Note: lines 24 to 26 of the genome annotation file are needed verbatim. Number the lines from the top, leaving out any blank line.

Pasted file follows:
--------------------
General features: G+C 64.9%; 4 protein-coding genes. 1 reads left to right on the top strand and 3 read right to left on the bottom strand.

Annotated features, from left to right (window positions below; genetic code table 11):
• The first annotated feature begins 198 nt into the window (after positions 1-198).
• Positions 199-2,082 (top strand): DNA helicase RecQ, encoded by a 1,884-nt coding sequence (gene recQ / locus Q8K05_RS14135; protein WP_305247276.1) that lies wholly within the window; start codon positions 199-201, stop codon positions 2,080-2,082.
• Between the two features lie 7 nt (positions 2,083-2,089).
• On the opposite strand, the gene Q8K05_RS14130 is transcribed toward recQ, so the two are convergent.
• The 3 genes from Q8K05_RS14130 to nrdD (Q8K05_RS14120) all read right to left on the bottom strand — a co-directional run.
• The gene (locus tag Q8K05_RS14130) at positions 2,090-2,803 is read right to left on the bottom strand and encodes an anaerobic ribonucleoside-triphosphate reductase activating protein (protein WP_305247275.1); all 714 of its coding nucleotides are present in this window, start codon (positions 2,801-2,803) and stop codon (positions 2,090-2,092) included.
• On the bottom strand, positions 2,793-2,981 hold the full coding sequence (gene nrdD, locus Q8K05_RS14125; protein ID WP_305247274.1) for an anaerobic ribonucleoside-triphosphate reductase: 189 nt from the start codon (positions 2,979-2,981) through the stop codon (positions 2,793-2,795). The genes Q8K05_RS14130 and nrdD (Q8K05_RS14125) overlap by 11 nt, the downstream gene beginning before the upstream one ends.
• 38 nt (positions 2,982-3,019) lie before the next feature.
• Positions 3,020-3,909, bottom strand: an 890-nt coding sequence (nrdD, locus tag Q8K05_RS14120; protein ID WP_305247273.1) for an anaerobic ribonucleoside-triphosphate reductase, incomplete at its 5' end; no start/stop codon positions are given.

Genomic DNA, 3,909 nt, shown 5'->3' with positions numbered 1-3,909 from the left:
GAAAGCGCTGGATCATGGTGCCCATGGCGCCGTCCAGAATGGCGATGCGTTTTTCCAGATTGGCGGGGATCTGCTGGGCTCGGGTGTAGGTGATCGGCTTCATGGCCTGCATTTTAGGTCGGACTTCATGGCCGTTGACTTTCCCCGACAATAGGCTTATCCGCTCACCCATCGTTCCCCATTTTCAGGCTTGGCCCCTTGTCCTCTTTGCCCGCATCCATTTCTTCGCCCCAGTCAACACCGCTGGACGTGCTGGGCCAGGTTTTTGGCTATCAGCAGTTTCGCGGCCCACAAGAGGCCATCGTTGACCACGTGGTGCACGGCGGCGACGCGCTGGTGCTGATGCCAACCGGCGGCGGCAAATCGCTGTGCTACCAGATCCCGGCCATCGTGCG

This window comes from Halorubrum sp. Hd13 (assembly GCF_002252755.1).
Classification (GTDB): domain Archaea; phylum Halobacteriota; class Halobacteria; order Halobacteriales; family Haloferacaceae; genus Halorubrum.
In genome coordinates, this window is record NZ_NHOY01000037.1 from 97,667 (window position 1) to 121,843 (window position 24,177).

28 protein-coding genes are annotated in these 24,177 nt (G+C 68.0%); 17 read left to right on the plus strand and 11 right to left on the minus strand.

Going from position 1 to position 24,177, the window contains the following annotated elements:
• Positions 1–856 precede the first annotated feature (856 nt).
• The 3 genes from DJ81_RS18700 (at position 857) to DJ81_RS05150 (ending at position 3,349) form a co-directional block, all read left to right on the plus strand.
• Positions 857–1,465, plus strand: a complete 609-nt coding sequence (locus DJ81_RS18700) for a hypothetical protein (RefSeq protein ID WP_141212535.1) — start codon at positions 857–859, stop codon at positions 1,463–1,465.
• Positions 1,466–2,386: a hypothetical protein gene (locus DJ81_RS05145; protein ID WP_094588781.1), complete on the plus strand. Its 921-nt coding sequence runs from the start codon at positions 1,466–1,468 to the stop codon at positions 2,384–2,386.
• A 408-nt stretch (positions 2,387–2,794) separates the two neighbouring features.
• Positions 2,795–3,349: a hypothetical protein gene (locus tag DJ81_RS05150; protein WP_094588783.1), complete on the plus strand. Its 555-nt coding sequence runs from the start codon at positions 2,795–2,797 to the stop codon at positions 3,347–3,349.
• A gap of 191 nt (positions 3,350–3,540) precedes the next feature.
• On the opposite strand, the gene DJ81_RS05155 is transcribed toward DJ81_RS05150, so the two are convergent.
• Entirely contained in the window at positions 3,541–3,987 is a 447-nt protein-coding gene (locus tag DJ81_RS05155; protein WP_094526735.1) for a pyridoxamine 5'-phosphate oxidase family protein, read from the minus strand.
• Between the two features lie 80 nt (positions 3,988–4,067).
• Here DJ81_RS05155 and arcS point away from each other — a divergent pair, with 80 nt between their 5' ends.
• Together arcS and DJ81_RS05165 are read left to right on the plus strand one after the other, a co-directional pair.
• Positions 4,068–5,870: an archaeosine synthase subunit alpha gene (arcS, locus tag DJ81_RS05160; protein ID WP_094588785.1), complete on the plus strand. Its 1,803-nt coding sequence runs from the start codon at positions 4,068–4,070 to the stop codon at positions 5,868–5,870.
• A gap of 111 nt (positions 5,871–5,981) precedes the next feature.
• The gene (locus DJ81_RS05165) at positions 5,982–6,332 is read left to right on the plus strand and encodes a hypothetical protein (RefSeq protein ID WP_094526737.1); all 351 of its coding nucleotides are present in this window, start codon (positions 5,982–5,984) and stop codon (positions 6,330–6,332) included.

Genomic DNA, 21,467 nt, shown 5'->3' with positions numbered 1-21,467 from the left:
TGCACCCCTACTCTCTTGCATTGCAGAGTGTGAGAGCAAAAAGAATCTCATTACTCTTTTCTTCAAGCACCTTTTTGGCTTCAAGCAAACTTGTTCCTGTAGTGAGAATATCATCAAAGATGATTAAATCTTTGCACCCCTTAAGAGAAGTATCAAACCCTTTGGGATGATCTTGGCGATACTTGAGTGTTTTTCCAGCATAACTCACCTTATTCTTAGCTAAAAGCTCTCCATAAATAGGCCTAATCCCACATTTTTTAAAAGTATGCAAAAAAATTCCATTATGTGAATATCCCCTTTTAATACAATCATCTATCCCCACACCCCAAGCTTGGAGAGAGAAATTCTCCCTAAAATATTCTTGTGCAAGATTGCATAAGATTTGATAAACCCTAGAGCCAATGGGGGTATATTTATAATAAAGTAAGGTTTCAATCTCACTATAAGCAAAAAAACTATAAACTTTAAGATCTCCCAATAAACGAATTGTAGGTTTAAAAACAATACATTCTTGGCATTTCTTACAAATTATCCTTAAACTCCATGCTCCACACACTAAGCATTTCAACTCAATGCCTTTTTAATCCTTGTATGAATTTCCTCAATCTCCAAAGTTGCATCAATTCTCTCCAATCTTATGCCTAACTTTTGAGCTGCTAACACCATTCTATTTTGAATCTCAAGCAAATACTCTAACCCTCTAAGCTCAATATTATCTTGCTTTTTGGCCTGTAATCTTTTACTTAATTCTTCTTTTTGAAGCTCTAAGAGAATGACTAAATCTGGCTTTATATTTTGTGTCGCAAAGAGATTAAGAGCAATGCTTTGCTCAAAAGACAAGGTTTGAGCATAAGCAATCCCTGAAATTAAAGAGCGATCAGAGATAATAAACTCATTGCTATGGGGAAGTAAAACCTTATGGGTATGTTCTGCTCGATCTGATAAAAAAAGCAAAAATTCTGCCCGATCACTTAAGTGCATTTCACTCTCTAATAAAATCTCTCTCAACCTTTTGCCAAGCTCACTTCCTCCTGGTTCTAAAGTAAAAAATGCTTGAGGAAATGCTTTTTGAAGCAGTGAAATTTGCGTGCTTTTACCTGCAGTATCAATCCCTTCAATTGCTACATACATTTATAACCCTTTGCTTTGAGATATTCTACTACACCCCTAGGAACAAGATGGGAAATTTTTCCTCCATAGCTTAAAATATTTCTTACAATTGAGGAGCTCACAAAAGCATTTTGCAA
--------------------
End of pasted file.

• Positions 2,795–3,349: a hypothetical protein gene (locus tag DJ81_RS05150; protein WP_094588783.1), complete on the plus strand. Its 555-nt coding sequence runs from the start codon at positions 2,795–2,797 to the stop codon at positions 3,347–3,349.
• A gap of 191 nt (positions 3,350–3,540) precedes the next feature.
• On the opposite strand, the gene DJ81_RS05155 is transcribed toward DJ81_RS05150, so the two are convergent.